Days of clema­tis and roses

The Weekend Australian - Travel - - Leisure - HOLLY KERR FORSYTH

IMAG­INE the ex­cite­ment re­cently when, walk­ing through hills in Slove­nia’s beau­ti­ful lake district, a friend spot­ted a mass of elec­tric blue bell-like flow­ers stand­ing erect above a ground cover of mid-green fo­liage. It was Clema­tis in­te­gri­fo­lia. Such ex­hil­a­ra­tion. Find­ing species grow­ing in their na­tive en­vi­ron­ment pro­vides an ex­tra­or­di­nary thrill: there is some­thing of the trea­sure hunter in each of us, per­haps. You can em­pathise with those 19th-cen­tury plant hun­ters who courted great dan­ger as they trekked through Ti­bet, China and the Hi­malayas in their quest for rare and ex­otic species that whis­pered of mys­ter­ies be­hind closed borders.

There was Robert For­tune, Ernest ‘‘Chinese’’ Wil­son, Wil­liam Kerr and Ge­orge For­rest, who based him­self at the Catholic mis­sion at Tzekou, 3000m up in Yun­nan prov­ince, where China, In­dia and Ti­bet con­verge. For­rest noted the moun­tains were cov­ered in clema­tis, prim­ula, iris, gen­tians, rhodo­den­dron and lilies, ‘‘a ver­i­ta­ble botanists’ par­adise’’. Such pas­sion may also ex­plain why many of us han­ker af­ter plants na­tive to lo­ca­tions where soil, rain­fall and tem­per­a­ture are com­pletely dif­fer­ent from the con­di­tions in which we gar­den.

This is as true for the large clema­tis genus as it is for the cov­eted Hi­malayan blue poppy, the re­gal peony and those tiny alpine trea­sures that de­mand a spe­cific set of en­vi­ron­men­tal fac­tors.

You’ll need to gar­den in a tem­per­ate to cool cli­mate if you want to grow most clema­tis well, for many dis­like hu­mid­ity. If you are a typ­i­cal gar­dener, how­ever, you will per­se­vere with what you shouldn’t, per­haps also be­cause clema­tis prom­ise to be so use­ful. Clema­tis and roses seem made to bloom to­gether: hours of win­ter fun can be had plan­ning com­bi­na­tions to add fra­grance and colour to spring and sum­mer. Se­lect clema­tis of dif­fer­ent cul­ti­vars and species that tone or con­trast with roses, to ex­tend the flow­er­ing sea­son.

The climb­ing Rosa ‘Gold Bunny’ might be planted to con­trast with the pur­ple Clema­tis ‘Ville de Lyon’, for in­stance. The hot pink trusses of R. ‘Dorothy Perkins’ tone with the pur­ple C. ‘Gypsy Queen’, from the Jack­manii group, while the deep pink, scented rose ‘Etoile de Hol­land’ looks su­perb climb­ing through the softer Rosa ‘Pink Cloud’. Add the C. ‘Vino’ that you see in the pic­ture above to in­tro­duce a bur­gundy splash to this early sum­mer ar­range­ment. Try the blue C. ‘Wil­liam Ken­nett’ with blue-flow­er­ing wis­te­rias: add a bor­der of laven­der, or con­trast­ing iris, per­haps. En­gage a for­est-green hedge of conifer or camel­lia as a coathanger for the dou­ble white flow­ers of C. ‘Duchess of Edinburgh’, along with the rich creams of ‘Marie van Houtte’, ‘Ice­berg’ or ‘Lamarque’ roses.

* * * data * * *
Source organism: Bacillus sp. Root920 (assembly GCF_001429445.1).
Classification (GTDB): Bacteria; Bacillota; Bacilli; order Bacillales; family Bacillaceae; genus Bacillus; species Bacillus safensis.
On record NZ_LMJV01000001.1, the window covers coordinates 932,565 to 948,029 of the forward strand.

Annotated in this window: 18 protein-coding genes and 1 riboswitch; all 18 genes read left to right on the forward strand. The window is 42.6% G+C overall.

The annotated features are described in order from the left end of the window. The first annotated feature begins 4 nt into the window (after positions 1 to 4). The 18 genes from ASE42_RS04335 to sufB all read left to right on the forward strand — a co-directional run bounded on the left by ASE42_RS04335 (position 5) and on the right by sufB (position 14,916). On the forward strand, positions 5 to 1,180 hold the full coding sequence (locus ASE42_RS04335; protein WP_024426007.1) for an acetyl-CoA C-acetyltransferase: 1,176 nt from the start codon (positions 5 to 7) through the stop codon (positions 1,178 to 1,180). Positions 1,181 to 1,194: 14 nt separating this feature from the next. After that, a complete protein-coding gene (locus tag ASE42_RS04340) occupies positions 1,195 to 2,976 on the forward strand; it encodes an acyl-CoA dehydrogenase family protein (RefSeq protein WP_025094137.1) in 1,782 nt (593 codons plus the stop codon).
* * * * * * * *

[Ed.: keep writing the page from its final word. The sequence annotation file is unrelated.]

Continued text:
Lo­cated in the large Ra­nun­cu­laceae fam­ily, there are over 200 species of clema­tis (most na­tive to the north­ern hemi­sphere) and many more cul­ti­vated va­ri­eties. To grow any suc­cess­fully, gar­den­ers need to un­der­stand that the genus is di­vided into groups, each of which has its own cul­tural re­quire­ments.

The Viti­cella group, na­tive to south­ern Europe and Tur­key, is suited to gar­dens in hu­mid re­gions, and is eas­ier to grow; the choice, per­haps for new gar­den­ers. Late flow­er­ing, these clema­tis can be pruned hard in mid-win­ter. The Ever­green group, in­clud­ing Clema­tis cir­rhosa, from south­ern Europe, blooms in au­tumn and win­ter with masses of nod­ding, bell like flow­ers.

They re­quire a sunny, free drain­ing po­si­tion and are dor­mant in sum­mer, of­ten los­ing their leaves.

The non-climb­ing clema­tis in the In­te­gri­fo­lia group make per­fect part­ners in herba­ceous borders: team them with other mem­bers of the Ra­nun­cu­laceae fam­ily, in­clud­ing aqui­le­gias, del­phini­ums and the feath­ery thal­ic­trums. Or, use them as ground cov­ers.

The most ex­cit­ing clema­tis, per­haps, are the large flow­ered hy­brids, some of which bloom to din­ner-plate size. Many are bred from C. patens, which hails from China and the Korean Penin­sula. But, as with any plant, suc­cess will come to those who study the con­di­tions in which your cho­sen clema­tis grows nat­u­rally. PLANT clema­tis in a large hole, to which you have added well-rot­ted ma­nure. Bury three sets of nodes un­der the ground so that the plant will shoot strongly. They like fer­tile, well-drained soil; they like to reach for the sun but de­mand cool roots. Place a square of shade cloth, with a hole cut into the cen­tre and an open­ing along one side, over the root area. Or mulch with stones.

Put sim­ply, clema­tis that flower in spring bloom on last sea­son’s wood, so should be pruned straight af­ter flow­er­ing. Those that bloom late in the sea­son flower on new wood, so prune in late au­tumn or win­ter. Fol­low daily gar­den tips and tricks on twit­­lyk­er­forsyth. Holly Kerr Forsyth’s new book, Sea­sons in My House and Gar­den, is out now.


You’ll need a tem­per­ate to cool cli­mate if you want to grow most clema­tis well

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